Thursday, March 09, 2006

Liquid water on Saturn moon could support life

Cassini spacecraft sees signs of geysers on icy Enceladus

By Alan Boyle
Science editor
Updated: 7:22 p.m. ET March 9, 2006

Scientists have found evidence that cold, Yellowstone-like geysers of water are issuing from a moon of Saturn called Enceladus, apparently fueled by liquid reservoirs that may lie just tens of yards beneath the moon's icy surface.

The surprising discovery, detailed in Friday's issue of the journal Science, could shoot Enceladus to the top of the list in the search for life elsewhere in our solar system. Scientists described it as the most important discovery in planetary science in a quarter-century.


Anonymous said...

My favorite Saturn moon is Mimas. It looks like the Death Star from "Star Wars"!

Stardust said...

Wikipedia states that when the Saturnian moon Mimas was photographed in 1980, it was discovered that it had a giant crater which made the moon coincidentally have a strong resemblence to the Death Star, which was quickly noted in popular culture.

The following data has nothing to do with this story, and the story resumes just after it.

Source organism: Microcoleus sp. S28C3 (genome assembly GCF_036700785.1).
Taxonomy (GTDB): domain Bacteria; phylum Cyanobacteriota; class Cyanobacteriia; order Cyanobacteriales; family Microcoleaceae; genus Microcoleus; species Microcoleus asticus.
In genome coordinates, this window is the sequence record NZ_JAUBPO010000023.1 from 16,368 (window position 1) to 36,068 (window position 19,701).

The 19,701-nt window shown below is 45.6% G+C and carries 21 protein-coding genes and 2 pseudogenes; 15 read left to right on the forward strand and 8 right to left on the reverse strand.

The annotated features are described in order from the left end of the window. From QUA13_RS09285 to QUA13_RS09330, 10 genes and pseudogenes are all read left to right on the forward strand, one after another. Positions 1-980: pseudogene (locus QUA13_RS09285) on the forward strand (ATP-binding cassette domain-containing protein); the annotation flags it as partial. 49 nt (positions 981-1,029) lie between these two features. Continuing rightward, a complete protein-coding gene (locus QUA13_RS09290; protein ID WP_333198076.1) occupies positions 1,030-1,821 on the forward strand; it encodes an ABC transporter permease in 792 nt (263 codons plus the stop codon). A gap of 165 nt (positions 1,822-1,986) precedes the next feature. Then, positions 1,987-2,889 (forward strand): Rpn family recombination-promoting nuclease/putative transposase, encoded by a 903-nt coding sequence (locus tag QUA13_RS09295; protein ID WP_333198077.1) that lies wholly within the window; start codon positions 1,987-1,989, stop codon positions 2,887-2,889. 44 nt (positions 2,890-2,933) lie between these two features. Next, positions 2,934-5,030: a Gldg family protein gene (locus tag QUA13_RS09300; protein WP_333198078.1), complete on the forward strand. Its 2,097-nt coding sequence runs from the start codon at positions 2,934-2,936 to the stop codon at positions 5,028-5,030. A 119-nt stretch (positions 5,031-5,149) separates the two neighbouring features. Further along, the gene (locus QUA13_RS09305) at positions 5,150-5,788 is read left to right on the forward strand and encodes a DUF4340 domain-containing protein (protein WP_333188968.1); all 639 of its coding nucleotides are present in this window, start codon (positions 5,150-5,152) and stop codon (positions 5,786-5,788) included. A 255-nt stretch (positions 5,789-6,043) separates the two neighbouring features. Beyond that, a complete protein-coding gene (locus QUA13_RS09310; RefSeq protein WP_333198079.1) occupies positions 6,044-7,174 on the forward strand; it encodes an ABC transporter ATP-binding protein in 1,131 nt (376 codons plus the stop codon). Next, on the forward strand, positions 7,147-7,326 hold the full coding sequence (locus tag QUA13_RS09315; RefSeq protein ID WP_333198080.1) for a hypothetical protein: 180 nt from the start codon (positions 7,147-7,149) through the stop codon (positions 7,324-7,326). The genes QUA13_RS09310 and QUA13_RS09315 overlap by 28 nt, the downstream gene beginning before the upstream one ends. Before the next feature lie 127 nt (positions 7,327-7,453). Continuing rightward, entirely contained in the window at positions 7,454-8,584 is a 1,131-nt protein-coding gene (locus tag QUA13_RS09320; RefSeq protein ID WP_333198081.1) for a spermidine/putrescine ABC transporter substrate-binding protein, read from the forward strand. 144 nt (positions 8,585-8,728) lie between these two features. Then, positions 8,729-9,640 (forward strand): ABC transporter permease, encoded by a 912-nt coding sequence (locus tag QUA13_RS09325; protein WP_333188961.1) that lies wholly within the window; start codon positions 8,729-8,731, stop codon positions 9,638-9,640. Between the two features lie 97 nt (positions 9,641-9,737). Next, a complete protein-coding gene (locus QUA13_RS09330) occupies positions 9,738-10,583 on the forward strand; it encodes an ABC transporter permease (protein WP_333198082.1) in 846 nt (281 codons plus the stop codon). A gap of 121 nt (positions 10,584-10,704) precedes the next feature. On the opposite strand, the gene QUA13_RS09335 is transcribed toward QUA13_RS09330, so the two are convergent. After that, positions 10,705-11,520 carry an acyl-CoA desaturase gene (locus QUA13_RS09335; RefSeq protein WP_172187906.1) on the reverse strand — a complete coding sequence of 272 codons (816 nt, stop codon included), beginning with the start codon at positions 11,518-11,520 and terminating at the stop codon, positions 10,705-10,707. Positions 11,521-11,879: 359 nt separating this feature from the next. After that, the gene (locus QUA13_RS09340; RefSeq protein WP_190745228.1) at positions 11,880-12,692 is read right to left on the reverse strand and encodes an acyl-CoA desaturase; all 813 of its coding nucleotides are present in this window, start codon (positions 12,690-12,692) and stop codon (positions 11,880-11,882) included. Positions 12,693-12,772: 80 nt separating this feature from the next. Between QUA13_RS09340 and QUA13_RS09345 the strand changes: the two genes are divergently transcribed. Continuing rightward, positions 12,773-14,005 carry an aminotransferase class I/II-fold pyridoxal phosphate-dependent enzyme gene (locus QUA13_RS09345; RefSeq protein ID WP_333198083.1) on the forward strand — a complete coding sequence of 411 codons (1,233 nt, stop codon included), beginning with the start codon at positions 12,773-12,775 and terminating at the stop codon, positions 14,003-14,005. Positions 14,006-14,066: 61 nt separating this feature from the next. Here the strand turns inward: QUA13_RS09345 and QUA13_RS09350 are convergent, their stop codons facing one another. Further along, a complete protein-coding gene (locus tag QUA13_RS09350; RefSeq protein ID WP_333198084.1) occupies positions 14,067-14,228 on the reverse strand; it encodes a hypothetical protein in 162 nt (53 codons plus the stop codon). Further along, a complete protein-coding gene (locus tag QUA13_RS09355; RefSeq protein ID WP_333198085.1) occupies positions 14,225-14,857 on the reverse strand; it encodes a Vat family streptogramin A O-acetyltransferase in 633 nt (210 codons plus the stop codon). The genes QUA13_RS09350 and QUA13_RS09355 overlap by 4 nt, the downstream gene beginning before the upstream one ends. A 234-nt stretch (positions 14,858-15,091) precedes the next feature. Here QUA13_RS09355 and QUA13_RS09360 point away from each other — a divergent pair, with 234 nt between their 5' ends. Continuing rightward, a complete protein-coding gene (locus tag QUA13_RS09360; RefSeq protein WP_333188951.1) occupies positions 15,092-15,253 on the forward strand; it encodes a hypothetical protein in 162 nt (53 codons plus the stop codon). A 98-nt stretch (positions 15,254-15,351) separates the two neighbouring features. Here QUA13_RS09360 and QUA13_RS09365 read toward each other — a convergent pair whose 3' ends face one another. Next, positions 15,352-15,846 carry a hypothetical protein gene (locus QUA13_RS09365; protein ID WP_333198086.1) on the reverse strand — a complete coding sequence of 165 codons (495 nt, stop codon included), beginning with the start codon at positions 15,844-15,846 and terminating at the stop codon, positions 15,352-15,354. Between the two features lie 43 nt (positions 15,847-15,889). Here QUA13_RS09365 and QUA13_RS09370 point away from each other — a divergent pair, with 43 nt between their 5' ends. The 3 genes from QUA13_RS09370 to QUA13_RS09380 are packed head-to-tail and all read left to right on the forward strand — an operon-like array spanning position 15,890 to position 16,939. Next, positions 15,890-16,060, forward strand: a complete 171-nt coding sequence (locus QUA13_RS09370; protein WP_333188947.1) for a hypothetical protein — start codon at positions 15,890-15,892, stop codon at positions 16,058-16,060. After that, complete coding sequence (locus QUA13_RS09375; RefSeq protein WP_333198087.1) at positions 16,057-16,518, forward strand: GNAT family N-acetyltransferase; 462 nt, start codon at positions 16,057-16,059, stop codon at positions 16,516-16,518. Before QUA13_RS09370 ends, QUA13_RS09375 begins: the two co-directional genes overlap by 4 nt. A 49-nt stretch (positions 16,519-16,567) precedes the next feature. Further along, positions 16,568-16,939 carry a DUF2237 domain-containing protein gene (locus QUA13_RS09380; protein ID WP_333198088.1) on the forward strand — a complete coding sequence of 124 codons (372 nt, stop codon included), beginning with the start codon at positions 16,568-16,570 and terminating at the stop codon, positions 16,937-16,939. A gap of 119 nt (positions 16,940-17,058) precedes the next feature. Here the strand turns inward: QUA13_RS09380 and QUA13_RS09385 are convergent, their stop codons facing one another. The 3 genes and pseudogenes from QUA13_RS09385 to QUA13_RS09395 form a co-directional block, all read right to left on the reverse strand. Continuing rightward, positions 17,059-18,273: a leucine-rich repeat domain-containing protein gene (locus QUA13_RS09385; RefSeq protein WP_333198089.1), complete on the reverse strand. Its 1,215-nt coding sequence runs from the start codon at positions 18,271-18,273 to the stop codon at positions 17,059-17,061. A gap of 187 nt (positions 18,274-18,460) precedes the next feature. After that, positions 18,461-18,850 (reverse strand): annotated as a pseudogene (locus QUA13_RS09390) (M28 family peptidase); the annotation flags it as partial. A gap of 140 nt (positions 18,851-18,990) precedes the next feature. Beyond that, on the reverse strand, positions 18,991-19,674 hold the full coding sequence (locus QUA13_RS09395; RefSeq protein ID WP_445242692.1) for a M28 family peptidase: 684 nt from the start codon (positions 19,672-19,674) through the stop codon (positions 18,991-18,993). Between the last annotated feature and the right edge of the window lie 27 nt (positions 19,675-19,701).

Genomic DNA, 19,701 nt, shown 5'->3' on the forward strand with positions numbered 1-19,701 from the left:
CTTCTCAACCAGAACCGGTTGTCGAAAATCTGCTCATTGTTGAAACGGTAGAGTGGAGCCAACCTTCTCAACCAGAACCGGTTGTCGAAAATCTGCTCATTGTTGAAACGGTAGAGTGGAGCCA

That is really a STRANGE coincidence!

Stardust said...

Here is the link to a Mimas/Death Star comparison.

Death Star and Mimas

Anonymous said...

"That's no moon. That's a space station."

JustinOther said...

haha tommykey

Stardust said...

Is this evidence that Star Wars is REAL?? LOL!

Anonymous said...

Liquid water? As opposed to what other kind of water.

I can understand liquid h2o, but liquid water? bit redundant.

Stardust said...


FYI - Water can exist in a frozen state as well. Water takes many different shapes on Earth: water vapor and clouds in the sky, waves and icebergs in the sea, glaciers in the mountain, aquifers in the ground, to name but a few.

From a biological standpoint, water has many distinct properties that are critical for the proliferation of life that set it apart from other substances.

This is something we learn in elementary school science.